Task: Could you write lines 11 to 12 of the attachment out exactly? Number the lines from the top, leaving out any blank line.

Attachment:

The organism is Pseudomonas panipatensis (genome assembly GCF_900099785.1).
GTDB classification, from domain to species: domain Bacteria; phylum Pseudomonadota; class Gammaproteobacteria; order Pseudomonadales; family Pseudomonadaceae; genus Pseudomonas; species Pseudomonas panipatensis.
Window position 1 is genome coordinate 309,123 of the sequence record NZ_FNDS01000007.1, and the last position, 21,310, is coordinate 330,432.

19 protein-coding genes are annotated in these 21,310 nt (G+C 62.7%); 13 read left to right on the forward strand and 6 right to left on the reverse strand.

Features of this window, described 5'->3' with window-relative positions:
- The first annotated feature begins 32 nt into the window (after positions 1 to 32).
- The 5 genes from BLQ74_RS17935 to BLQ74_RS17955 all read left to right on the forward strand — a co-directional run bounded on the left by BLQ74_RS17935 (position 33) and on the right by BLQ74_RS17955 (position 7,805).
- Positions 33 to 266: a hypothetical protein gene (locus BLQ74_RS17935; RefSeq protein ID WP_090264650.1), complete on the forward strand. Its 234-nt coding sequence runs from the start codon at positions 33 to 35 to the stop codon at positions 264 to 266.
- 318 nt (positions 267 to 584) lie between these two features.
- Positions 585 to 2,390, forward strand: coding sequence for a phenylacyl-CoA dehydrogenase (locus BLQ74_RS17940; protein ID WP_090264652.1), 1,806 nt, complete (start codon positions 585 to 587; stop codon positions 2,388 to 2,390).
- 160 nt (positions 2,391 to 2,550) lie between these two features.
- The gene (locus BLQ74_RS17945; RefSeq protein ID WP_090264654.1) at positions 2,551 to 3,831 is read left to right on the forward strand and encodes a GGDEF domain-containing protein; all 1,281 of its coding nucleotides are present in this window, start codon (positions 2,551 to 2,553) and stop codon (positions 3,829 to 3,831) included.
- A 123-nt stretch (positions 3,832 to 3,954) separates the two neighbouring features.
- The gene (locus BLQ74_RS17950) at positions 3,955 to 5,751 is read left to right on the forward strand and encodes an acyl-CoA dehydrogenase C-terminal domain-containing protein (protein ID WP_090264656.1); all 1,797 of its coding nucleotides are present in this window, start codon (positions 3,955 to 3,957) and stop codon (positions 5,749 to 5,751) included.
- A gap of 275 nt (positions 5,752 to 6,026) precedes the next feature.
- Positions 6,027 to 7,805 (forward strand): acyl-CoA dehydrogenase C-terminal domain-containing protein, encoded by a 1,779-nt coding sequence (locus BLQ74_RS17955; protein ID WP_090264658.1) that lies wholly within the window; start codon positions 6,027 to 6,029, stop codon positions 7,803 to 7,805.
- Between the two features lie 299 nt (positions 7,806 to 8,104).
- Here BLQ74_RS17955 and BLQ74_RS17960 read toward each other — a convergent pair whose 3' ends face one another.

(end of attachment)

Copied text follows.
- 160 nt (positions 2,391 to 2,550) lie between these two features.
- The gene (locus BLQ74_RS17945; RefSeq protein ID WP_090264654.1) at positions 2,551 to 3,831 is read left to right on the forward strand and encodes a GGDEF domain-containing protein; all 1,281 of its coding nucleotides are present in this window, start codon (positions 2,551 to 2,553) and stop codon (positions 3,829 to 3,831) included.